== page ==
UPDATE 2-Malaysian court action may delay Lynas rare earths plant
* Malaysian residents challenge Lynas rare earth license
* Court action may delay June 2012 start-up
* Residents worried plant may contaminate environment, Lynas says safe
MELBOURNE, Feb 23 (Reuters) - A legal challenge launched in Malaysia against Australia's Lynas Corp threatens to delay one the world's few new major sources of rare earths aimed at alleviating China's stranglehold on global markets.
Residents in Malaysia's Kuantan area have launched court action to force the government to review its decision to grant Lynas a temporary operating license to start a rare earths processing plant in June 2012, Lynas said on Thursday.
The plant has been under construction in eastern Malaysia since 2010. Malaysian residents and local politicians say they are worried that radioactive waste from the plant could contaminate the environment.
Lynas says its plant is safe and is not comparable to a rare earths plant in Malaysia that was shut by a unit of Mitsubishi Chemicals in 1992 after residents there blamed the plant for birth defects and a high number of leukemia cases.
"While Lynas respects the concerns of members of the community, it does not believe that there is any basis for the claims made in the proceedings," it said in a statement to the Australian stock exchange.
"Lynas will take the necessary steps to vigorously protect its interests in relation to the orders sought in the proceedings."
China's decision in 2010 to reduce exports of rare earths by 35 percent to safeguard domestic supplies has triggered a global race to find new sources. China did supply up to 97 percent of the world market in past years.
Rare earth elements are group of 17 metals essential in electronic devices found in everything from Apple's iPhone to Ford's Focus hybrid, as well as in defense applications and oil refining.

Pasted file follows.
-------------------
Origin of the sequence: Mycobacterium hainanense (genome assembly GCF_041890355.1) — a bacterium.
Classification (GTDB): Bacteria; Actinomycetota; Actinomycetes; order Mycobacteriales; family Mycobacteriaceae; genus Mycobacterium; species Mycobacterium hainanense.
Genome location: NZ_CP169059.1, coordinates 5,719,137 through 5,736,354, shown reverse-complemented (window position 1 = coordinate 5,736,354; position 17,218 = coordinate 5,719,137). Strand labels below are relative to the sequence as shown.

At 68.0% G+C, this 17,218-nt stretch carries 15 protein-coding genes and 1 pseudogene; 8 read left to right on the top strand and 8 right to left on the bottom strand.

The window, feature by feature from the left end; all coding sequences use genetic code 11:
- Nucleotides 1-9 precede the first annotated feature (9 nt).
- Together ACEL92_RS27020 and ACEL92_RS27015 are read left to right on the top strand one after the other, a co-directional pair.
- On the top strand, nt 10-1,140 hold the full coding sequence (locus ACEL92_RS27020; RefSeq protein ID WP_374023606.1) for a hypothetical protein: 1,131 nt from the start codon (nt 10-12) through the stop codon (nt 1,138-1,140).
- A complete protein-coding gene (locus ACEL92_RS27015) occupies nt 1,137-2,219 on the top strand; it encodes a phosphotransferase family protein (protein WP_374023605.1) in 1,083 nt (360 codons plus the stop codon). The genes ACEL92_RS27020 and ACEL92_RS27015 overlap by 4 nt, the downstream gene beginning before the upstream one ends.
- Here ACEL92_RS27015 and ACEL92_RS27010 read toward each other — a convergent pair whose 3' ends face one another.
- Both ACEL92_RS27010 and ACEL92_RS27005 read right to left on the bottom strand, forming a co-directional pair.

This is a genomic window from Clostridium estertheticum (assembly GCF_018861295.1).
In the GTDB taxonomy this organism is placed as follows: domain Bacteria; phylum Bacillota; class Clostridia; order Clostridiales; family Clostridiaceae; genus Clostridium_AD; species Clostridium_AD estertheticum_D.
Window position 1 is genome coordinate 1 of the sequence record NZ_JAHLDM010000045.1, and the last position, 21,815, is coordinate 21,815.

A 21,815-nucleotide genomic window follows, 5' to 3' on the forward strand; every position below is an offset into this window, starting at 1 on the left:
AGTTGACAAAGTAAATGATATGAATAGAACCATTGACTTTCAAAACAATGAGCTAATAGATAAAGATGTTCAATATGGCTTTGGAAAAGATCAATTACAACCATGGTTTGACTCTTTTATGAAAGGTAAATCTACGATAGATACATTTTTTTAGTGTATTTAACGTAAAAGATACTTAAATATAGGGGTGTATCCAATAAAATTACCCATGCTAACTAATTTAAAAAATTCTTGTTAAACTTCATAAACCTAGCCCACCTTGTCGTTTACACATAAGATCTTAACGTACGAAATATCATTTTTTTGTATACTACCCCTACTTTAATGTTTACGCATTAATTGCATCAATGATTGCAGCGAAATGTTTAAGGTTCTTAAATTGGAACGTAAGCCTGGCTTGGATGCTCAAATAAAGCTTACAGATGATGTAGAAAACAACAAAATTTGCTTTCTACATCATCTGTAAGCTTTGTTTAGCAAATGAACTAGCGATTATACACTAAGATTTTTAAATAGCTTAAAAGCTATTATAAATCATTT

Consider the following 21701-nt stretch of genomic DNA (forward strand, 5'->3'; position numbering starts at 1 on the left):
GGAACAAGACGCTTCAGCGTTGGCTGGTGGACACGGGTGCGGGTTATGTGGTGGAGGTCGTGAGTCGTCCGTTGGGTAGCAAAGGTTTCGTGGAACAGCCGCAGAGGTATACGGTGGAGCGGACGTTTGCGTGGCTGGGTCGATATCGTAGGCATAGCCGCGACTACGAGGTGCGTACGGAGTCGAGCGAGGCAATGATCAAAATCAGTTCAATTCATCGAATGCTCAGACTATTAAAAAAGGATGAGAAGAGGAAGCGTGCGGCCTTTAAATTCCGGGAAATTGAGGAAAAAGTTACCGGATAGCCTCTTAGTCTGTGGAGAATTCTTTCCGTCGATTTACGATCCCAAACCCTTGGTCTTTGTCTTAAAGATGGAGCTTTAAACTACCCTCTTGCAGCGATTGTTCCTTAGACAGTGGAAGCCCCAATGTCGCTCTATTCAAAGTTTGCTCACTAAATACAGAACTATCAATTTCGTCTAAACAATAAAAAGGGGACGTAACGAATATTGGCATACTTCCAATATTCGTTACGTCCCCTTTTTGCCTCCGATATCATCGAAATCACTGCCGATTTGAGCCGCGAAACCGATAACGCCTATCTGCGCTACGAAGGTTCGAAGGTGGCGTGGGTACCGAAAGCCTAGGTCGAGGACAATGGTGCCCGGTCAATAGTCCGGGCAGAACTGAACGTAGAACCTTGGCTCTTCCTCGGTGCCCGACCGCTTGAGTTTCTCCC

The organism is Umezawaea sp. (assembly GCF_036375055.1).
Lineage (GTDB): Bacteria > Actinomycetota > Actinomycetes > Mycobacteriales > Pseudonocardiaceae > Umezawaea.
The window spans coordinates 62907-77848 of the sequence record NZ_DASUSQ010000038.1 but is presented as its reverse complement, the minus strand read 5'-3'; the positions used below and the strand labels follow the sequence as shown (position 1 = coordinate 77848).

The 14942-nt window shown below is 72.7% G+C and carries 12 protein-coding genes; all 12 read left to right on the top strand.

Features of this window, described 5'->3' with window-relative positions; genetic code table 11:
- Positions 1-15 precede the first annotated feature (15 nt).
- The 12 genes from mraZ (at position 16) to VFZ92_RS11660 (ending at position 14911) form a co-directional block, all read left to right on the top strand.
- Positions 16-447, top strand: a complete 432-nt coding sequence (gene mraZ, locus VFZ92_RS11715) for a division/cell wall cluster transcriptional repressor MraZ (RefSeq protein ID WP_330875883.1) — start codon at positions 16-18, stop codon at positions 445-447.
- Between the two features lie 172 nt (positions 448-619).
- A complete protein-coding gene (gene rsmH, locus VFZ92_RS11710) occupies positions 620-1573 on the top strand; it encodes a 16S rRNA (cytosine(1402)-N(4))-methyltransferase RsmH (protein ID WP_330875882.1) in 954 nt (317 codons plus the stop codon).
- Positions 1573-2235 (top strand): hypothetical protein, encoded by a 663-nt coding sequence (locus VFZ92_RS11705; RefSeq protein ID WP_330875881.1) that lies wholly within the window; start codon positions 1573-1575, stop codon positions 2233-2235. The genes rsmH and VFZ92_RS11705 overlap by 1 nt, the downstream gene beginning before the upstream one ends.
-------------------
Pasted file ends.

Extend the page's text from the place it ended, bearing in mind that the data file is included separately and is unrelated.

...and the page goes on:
JAPAN SEEKS NEW SOURCES
Japan is the world's biggest consumer of rare earths and is counting on Lynas to supply 8,500 tonnes a year by early 2013 to curb its reliance on China, under a deal involving trading house Sojitz Corp and state-run Japan Oil, Gas and Metals National Corp.
Lynas expects to process up to 22,000 tonnes of rare earths annually, or about 20 percent of the world market, through its Malaysian plant.
Malaysia's Atomic Energy Licensing Board approved a two-year operating license for Lynas in early February, on condition it would submit a detailed plan for a permanent disposal facility for waste from the plant within 10 months.
The Malaysian plant is being designed to process rare earths dug from Lynas' Mount Weld mine in Australia.
Ian Chalmers, managing Director of Alkane Resources said it would be at least a year before the effects of any delay to the Lynas facility reverberated into markets for rare earths.
"If Lynas gets stalled for 12 months, I don't think it will have a big impact because the market has already factored in that supply is going to be disjointed until they become a steady source," Chalmers said.
Alkane has been operating a pilot processing plant in Australia since 2008 as it gets ready to mine its own lode of rare earths by the middle of the decade.
In the United States, Molycorp has already started mining new ore at its Mountain Pass mine and expects to be producing rare earths at rate of 19,050 tonnes a year by the end of the third quarter.
Prices for most rare earths have retreated from historic highs in mid-2010 when China first cut exports.
- Radar showed missing plane may have turned back: Malaysia military
- Malaysian jetliner may have turned back before vanishing |
- Malaysian plane presumed crashed; questions over false IDs |
- CORRECTED-UPDATE 4-Malaysia Airlines plane crashes in South China Sea with 239 people aboard - report
- Malaysian jet's disappearance among rarest of aviation disasters